Before lunch, we took the students on a little tour of L’Institution Saint-Louis, where we have classes, and the city center of Saumur.  L’Institution Saint-Louis has a beautiful campus with gardens and a chapel.  It is quite different from what they are used to!

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Michael leading the tour of the campus.
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A lovely patch of the gardens.
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L’Institution Saint-Louis
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The chapel.
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The Loire.

By then we were all getting hungry!  You can all rest assured that Chef Fred at the L’Habitat Jeunes du Saumurois will feed them (very!) well.  On Friday they had the choice of pork, chicken, or fish as a main course.  They also choose three items from a variety of salads, patés, cheeses, fruit, and desserts, such as blackcurrant applesauce, yogurt, or chocolate mousse.

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After lunch we walked up to the castle, and then back to school to finish orientation with some useful information, tips and tricks for communicating with the host family, etc.  We showed them briefly how to get to the shopping center down the street, and then waited with them for the host families.

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What a view!
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The castle and the Loire.

It was a busy couple of days, but this entire group has such a fantastic attitude that it just flew by.  They were always ready to go and didn’t let jet-lag hold them back.  I personally can’t wait to get them in the classroom on Monday, but I’m sure they’re just enjoying the weekend and are happy to be catching up on their sleep and spending time with their host families.

-Liz

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7 thoughts on “The adventure begins!

    1. Days 1 and 2 both went well! The first day was different because they took the exam in the morning and had short class periods, but today we had our first full, regular day and the students just jumped right in!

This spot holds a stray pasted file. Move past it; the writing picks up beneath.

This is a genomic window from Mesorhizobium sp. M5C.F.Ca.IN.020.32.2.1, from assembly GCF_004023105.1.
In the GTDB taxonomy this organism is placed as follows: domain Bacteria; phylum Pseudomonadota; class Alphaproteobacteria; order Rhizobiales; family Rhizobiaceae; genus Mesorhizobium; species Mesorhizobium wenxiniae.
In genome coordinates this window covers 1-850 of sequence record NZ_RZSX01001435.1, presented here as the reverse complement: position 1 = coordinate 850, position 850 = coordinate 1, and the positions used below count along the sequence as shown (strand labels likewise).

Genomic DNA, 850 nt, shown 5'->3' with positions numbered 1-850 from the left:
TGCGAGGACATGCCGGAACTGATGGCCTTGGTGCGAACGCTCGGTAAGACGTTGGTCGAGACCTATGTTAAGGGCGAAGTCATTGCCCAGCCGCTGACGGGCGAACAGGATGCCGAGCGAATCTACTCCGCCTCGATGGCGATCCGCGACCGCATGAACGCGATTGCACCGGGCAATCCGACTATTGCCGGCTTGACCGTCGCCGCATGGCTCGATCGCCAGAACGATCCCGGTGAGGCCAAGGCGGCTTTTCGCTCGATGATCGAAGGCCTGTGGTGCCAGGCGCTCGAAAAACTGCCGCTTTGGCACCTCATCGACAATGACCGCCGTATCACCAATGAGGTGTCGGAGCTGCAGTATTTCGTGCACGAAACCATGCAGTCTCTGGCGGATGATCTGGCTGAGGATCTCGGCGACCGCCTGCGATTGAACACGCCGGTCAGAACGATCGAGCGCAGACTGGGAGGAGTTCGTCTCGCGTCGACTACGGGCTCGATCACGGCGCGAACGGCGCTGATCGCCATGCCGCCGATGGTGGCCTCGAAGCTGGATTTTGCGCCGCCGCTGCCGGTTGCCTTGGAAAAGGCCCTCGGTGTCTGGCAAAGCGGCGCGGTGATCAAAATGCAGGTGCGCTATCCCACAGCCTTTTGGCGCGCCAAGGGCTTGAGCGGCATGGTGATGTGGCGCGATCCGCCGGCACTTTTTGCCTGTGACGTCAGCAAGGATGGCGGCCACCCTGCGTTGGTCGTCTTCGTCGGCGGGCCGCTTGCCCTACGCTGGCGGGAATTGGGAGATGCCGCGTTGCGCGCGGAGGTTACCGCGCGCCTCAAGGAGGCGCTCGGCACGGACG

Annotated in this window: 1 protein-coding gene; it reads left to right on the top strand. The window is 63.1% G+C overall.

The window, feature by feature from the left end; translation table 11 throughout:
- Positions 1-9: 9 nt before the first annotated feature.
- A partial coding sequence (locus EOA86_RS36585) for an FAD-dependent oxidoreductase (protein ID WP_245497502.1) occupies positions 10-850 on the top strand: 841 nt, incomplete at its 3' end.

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  1. Lotsa stuff happening in France. Stay safe & keep smiling. Continue to have the time of your lives!! Do take pics of Le Tour de France when it rolls in, the crowds, the cyclists, the maillots … & share. Please share more pictures. A bientot les jeunes.

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  2. How are they adjusting to the cool damp days? Have they experienced local gastronomy? Will they be observing the distinctive marchés, & the subtle unfamiliar precisely different boucheries, epiceries, charcuteries, boulangeries & pattisseries? I can’t wait to hear about their fromages tasting discoveries.
    And about the play? When & what theme will they be presenting? What music will they be experiencing?
    Irrespective of religion, is eglise Art, glass & architecture on the schedule?

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    1. Hello! Thank you for all of the questions! Unfortunately, most of these questions touch on things that the students will be experiencing more with their host families than with us, so Sebastien will have to give you more details about his personal experiences during his internet time. I can say that they all seem to be doing just fine with the weather, though we are hoping for more sun in upcoming weeks, and I know that a lot of the students have gone to the marché and done other fun activities over the weekends with their families. The farewell show is not until the end of the program so we have only just begun planning, but I will certainly include more details about that as things progress. I wish I could answer each of your questions in more detail, but I hope that helps!

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      1. You mention internet time when will that start and how do we contact them. Do we email their gmail accounts or facebook?
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      2. They should have already had their one hour of English internet for last week, but they have to arrange that with their host families. I’ll be sure to bring it up during announcements today and make sure they’ve all set that up. They can do whatever they want during that hour except Skype, so both Facebook and email are fine.